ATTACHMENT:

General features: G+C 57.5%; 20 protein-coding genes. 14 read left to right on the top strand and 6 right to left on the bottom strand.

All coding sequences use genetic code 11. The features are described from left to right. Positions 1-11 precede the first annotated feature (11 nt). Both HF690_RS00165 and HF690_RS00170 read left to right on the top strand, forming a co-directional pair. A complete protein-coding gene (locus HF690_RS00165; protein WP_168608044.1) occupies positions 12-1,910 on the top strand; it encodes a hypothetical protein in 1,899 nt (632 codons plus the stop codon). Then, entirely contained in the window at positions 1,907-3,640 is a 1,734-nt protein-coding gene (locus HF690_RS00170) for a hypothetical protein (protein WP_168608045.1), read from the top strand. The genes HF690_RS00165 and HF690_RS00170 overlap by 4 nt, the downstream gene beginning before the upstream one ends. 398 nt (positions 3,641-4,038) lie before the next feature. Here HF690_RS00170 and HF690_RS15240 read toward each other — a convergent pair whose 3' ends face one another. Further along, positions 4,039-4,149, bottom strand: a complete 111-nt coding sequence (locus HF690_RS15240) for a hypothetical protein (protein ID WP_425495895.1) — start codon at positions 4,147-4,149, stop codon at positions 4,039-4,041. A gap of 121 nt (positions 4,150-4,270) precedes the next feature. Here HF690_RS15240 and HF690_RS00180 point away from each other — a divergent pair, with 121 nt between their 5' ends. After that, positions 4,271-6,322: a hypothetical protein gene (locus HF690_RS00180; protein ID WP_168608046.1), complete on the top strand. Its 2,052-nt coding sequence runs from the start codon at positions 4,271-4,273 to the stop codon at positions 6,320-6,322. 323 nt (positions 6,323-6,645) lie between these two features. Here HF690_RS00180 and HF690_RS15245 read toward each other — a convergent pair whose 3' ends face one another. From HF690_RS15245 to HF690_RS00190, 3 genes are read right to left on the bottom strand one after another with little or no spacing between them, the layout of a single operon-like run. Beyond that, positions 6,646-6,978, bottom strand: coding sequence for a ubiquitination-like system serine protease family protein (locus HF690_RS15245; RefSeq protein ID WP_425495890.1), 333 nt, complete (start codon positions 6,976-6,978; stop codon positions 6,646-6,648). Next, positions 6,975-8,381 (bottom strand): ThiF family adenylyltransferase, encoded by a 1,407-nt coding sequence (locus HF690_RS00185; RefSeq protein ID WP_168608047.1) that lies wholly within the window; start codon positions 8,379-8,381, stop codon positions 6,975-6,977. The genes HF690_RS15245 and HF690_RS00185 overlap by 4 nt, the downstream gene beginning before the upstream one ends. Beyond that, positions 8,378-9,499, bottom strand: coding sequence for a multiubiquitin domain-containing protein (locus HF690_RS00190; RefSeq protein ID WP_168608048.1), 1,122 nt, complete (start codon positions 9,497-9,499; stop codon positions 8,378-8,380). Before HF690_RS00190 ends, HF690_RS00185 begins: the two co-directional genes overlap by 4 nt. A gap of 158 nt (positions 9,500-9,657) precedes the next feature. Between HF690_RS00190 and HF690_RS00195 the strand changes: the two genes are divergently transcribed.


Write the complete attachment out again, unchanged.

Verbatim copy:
General features: G+C 57.5%; 20 protein-coding genes. 14 read left to right on the top strand and 6 right to left on the bottom strand.

All coding sequences use genetic code 11. The features are described from left to right. Positions 1-11 precede the first annotated feature (11 nt). Both HF690_RS00165 and HF690_RS00170 read left to right on the top strand, forming a co-directional pair. A complete protein-coding gene (locus HF690_RS00165; protein WP_168608044.1) occupies positions 12-1,910 on the top strand; it encodes a hypothetical protein in 1,899 nt (632 codons plus the stop codon). Then, entirely contained in the window at positions 1,907-3,640 is a 1,734-nt protein-coding gene (locus HF690_RS00170) for a hypothetical protein (protein WP_168608045.1), read from the top strand. The genes HF690_RS00165 and HF690_RS00170 overlap by 4 nt, the downstream gene beginning before the upstream one ends. 398 nt (positions 3,641-4,038) lie before the next feature. Here HF690_RS00170 and HF690_RS15240 read toward each other — a convergent pair whose 3' ends face one another. Further along, positions 4,039-4,149, bottom strand: a complete 111-nt coding sequence (locus HF690_RS15240) for a hypothetical protein (protein ID WP_425495895.1) — start codon at positions 4,147-4,149, stop codon at positions 4,039-4,041. A gap of 121 nt (positions 4,150-4,270) precedes the next feature. Here HF690_RS15240 and HF690_RS00180 point away from each other — a divergent pair, with 121 nt between their 5' ends. After that, positions 4,271-6,322: a hypothetical protein gene (locus HF690_RS00180; protein ID WP_168608046.1), complete on the top strand. Its 2,052-nt coding sequence runs from the start codon at positions 4,271-4,273 to the stop codon at positions 6,320-6,322. 323 nt (positions 6,323-6,645) lie between these two features. Here HF690_RS00180 and HF690_RS15245 read toward each other — a convergent pair whose 3' ends face one another. From HF690_RS15245 to HF690_RS00190, 3 genes are read right to left on the bottom strand one after another with little or no spacing between them, the layout of a single operon-like run. Beyond that, positions 6,646-6,978, bottom strand: coding sequence for a ubiquitination-like system serine protease family protein (locus HF690_RS15245; RefSeq protein ID WP_425495890.1), 333 nt, complete (start codon positions 6,976-6,978; stop codon positions 6,646-6,648). Next, positions 6,975-8,381 (bottom strand): ThiF family adenylyltransferase, encoded by a 1,407-nt coding sequence (locus HF690_RS00185; RefSeq protein ID WP_168608047.1) that lies wholly within the window; start codon positions 8,379-8,381, stop codon positions 6,975-6,977. The genes HF690_RS15245 and HF690_RS00185 overlap by 4 nt, the downstream gene beginning before the upstream one ends. Beyond that, positions 8,378-9,499, bottom strand: coding sequence for a multiubiquitin domain-containing protein (locus HF690_RS00190; RefSeq protein ID WP_168608048.1), 1,122 nt, complete (start codon positions 9,497-9,499; stop codon positions 8,378-8,380). Before HF690_RS00190 ends, HF690_RS00185 begins: the two co-directional genes overlap by 4 nt. A gap of 158 nt (positions 9,500-9,657) precedes the next feature. Between HF690_RS00190 and HF690_RS00195 the strand changes: the two genes are divergently transcribed.